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Over-Ear item created by jacksonchansf, Nov 12, 2012
Pros - Good choice for bass heads.
Cons - Ridiculously tight headband, Mids not great, poor quality cup cushions.
I purchased this for around $105 after my old cheap sennheiser HD202 cable broke. I used to HD202 for years and enjoyed listening to it.
Sound quality: When I first listened to this my immediate expression was OK out of the box. Even after burn in, I felt that sweetness and clarity was not up to the mark compared to my HD202. WS77 has more base and that's it. It is tighter and controlled more than other bassy headphones. Bass is emphaised and stretched towards lower mids that is a problem. Its kind a loose which ruins experience a bit. I could never realise importance of mids if I had not used hd202 before. I am no longer a basshead. hd202 has right amount of base and perfectly tuned all frequencies.
Build: They are strong and wires are also of good quality and gives feel of long lasting piece of headphones if one does not abuse it too much.
Comfort: Not suitable for extended wear. Earpads are nothing to praise about. Ears start getting hurt and get hot just in half an hour and have to put these off. Real culprit is overly stiff headband which kinda crushes ears to skull. I stretched it overnight for long but it never got loose. I really wanted to return these but seller refused to accept. One day left cup fell apart when I stretched and that's the end of story.
Pros - Bass, Speed, Soundstage, Looks, Build, Cable Strain Relief
Cons - Accessories (Or Lack Thereof), May be Uncomfortable for Some, Slightly Recessed Mids, Cable
See The Whole Review With Pictures Here: http://db-headphones.blogspot.com ... Oh and ignore the sliders for the audio quality, value etc. I can't edit the slider scoring on mobile.
Disclaimer: I am not affiliated with Audio Technica in any way (other than how I'm using their product). I was not paid for this review. These are 100% my opinions on this pair of headphones... If you haven't stopped reading yet from boredom, then congratulations. You don't have a short attention span.
So what I got here is the ATH-WS77 from Audio Technica. As part of their "Solid Bass" series, I wasn't expecting much in the way of refinement... I am happy to say my expectations were completely shattered. These are a very mature bass can.
First off, the packaging... Superb. The front of the outer cardboard cover is white, shows you the brand "Audio Technica" and a picture of the WS77's. The sides are a copper color, and has an eye catching gleam. It reminds me of candy paint, but with a matte appearance rather than gloss. The back of the box is white again, features another picture of the WS77, specs, and says "Feel Closer to Your Music". Slide off the outer cover, and you have the box, which has the words "Solid Bass" emblazoned on the front in gold. The box has see-through plastic, and you can see the gorgeous circular aluminum sides these cans have. On the back, we have the specs again, and it points out the "Double Air Chamber System" and "Direct Driver Mounting". It states: "Internal double chamber design enhances air damping effect to provide defined, punchy bass" and "Mounting the high rigidity aluminum housing directly on the driver eliminates undesired vibrations. This contributes to high quality sound reproduction."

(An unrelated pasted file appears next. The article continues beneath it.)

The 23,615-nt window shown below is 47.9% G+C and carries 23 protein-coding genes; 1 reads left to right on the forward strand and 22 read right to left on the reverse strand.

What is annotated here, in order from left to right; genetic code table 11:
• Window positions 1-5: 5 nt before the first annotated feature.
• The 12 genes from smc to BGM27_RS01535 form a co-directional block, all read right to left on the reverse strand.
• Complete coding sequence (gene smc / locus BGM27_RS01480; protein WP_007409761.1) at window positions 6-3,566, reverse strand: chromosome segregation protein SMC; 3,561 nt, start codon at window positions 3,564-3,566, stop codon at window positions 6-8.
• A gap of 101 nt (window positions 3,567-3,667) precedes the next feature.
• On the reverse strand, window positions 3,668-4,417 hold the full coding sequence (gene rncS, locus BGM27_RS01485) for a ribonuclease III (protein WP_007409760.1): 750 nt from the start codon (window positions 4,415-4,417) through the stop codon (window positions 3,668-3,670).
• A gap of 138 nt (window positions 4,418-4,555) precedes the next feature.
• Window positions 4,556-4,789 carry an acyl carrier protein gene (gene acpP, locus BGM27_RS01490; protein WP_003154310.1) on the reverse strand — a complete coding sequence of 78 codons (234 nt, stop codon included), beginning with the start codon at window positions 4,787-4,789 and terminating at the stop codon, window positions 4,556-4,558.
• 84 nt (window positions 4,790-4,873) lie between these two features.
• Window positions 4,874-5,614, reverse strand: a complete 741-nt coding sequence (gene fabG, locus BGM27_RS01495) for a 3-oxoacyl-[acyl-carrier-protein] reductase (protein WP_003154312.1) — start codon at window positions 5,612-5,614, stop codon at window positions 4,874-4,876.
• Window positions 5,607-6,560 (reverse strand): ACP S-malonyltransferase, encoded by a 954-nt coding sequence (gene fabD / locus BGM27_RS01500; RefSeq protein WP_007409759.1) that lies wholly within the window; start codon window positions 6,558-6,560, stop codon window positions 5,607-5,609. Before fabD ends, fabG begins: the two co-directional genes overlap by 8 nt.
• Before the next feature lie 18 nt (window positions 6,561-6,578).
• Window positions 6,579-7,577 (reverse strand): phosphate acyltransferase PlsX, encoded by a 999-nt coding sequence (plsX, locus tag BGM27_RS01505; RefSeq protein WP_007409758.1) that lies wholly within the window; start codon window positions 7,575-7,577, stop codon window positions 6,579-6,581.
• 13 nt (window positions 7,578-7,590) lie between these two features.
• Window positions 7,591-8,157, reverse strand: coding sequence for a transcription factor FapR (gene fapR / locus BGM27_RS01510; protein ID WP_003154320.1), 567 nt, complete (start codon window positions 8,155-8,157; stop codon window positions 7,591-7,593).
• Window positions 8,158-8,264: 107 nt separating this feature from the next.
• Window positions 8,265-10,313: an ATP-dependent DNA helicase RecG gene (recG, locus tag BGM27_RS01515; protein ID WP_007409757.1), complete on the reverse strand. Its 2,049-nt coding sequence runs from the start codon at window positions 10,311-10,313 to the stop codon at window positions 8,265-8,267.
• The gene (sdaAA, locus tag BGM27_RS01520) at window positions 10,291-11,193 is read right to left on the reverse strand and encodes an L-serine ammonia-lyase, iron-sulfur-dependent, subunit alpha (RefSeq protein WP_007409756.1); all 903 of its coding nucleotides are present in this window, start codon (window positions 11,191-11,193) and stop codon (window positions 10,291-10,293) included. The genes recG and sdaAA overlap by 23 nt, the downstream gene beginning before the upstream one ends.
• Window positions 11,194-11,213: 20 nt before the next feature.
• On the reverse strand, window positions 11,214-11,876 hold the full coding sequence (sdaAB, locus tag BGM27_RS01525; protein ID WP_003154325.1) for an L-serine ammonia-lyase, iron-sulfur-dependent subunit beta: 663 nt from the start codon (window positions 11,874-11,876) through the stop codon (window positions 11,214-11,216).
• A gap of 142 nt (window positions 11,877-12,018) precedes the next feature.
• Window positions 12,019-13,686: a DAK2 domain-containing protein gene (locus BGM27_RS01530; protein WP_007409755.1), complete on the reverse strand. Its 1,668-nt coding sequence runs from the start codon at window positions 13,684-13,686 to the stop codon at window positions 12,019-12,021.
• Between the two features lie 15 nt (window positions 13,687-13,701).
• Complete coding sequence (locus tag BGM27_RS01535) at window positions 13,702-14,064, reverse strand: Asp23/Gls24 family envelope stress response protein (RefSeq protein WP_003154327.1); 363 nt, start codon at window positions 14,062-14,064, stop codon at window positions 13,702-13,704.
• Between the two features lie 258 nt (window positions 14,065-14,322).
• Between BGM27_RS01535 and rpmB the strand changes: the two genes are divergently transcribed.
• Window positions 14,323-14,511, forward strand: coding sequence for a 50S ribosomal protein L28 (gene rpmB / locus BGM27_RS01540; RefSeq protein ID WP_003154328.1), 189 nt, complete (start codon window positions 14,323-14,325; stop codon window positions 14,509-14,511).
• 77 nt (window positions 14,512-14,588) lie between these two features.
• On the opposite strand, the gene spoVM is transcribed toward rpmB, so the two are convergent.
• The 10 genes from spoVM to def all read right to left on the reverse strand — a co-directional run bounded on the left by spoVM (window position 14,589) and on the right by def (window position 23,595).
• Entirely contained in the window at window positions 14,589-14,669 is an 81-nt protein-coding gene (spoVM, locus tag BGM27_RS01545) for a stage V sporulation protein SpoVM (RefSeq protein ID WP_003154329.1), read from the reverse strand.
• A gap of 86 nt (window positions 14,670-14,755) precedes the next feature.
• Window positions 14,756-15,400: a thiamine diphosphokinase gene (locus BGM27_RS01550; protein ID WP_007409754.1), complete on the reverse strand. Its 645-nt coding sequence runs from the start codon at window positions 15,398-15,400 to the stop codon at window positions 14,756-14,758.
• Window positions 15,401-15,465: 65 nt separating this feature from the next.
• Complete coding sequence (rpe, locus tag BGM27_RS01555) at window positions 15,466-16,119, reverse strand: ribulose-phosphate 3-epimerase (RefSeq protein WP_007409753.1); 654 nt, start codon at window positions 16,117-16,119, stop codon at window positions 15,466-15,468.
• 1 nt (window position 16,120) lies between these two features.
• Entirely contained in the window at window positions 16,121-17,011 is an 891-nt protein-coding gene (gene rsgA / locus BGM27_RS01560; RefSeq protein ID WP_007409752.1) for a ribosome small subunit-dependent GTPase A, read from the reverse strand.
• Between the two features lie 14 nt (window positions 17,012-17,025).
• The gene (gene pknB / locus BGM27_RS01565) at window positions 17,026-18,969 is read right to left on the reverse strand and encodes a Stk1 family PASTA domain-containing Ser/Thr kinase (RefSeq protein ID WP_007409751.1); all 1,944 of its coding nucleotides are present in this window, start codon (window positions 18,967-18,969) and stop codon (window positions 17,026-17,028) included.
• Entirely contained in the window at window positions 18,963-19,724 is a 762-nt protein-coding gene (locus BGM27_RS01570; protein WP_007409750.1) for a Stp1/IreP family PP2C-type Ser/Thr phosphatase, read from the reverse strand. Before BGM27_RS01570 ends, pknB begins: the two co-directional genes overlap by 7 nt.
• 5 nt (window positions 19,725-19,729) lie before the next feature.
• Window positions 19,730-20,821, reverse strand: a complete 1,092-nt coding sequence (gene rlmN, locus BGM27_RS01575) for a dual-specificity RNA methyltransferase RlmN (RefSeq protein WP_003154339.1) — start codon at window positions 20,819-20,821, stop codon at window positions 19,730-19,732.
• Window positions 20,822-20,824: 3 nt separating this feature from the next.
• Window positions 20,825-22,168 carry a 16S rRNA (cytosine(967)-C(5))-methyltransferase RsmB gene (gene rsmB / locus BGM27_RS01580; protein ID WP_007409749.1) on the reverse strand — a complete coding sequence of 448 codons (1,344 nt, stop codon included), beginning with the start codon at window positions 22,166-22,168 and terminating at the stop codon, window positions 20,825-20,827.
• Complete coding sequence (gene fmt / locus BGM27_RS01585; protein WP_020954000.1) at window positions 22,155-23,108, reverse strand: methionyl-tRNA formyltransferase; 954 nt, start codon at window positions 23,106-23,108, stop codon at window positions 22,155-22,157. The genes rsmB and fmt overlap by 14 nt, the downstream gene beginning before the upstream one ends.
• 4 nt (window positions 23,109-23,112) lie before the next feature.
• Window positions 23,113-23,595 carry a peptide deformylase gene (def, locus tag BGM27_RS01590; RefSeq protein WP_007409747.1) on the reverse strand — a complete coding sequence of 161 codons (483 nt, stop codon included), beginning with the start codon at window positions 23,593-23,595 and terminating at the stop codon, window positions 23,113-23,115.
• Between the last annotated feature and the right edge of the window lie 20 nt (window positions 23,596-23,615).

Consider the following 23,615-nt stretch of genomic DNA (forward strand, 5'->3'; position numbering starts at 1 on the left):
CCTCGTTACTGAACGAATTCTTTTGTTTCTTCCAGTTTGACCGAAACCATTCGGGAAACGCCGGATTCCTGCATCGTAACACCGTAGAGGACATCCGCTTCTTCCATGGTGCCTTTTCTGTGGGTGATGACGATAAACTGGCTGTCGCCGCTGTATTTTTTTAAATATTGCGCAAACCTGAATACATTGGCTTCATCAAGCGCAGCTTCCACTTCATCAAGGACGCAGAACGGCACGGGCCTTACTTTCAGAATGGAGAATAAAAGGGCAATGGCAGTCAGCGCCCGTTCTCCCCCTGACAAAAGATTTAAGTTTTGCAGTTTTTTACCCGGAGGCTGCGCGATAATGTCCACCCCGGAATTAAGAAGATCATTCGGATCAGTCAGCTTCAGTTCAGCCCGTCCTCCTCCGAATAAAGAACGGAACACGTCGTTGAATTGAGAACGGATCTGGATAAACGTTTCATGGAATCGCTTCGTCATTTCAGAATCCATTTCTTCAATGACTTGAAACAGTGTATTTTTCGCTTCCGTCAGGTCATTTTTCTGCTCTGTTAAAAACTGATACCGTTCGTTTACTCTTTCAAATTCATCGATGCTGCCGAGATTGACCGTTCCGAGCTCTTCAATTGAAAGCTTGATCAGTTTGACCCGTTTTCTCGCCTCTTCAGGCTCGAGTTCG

Sound good so far huh? Because it also says above that "Comprehensive system provides 'Overwhelming bass sound’".
Oh boy...overwhelming bass sound? No idea what to expect from the sound anymore.
Build and Design
Before the moment of truth when I describe the sound, I must say... The build is excellent. Feels solid, just like its namesake "Solid Bass". It is mainly high quality metals. Under the plastic headband frame, there is a sub-frame of steel that is of a decent thickness. The aluminum on the sides of the cans has a premium look and feel. The plastic arms connecting the cups to the headband, though thin, actually feel extremely sturdy. They don’t bend at all if I push on it, and don't move around. Also, no creaking noises moving them around on your head. Very tightly put together with no loose parts. The headband has a decent amount of padding, but the ear pads are somewhat troublesome... I found it to be very uncomfortable and couldn't wear them for more than 15 minutes before I had to take them off because my ears felt like pieces of cauliflower. My ears stick out more than most peoples do, and a section of my ear goes inside the pads and gets shoved up against the plastic driver cover. This has since then lessened since the pads broke in and flattened a little. They may not be as thick as they were when I got them, but now the pads are wider and stop my ears from completely touching the plastic. I’m sure most won't have this problem, as most ears don’t stick out as far as mine. There are a few replacement pads online if you have this problem too and can't tough it out until the pads flatten somewhat. Also, no accessories? Seriously? Not even a carrying pouch? Would have been a nice touch since this is marketed as a portable.
My only other gripe is the cable. It is double sided, has some memory to it, and it isn't the modern flat tangle free type cable that I would have liked. It is of decent thickness, and the strain relief is fantastic. The cable feels like it will last, but it just doesn't finish off the solid build quite right.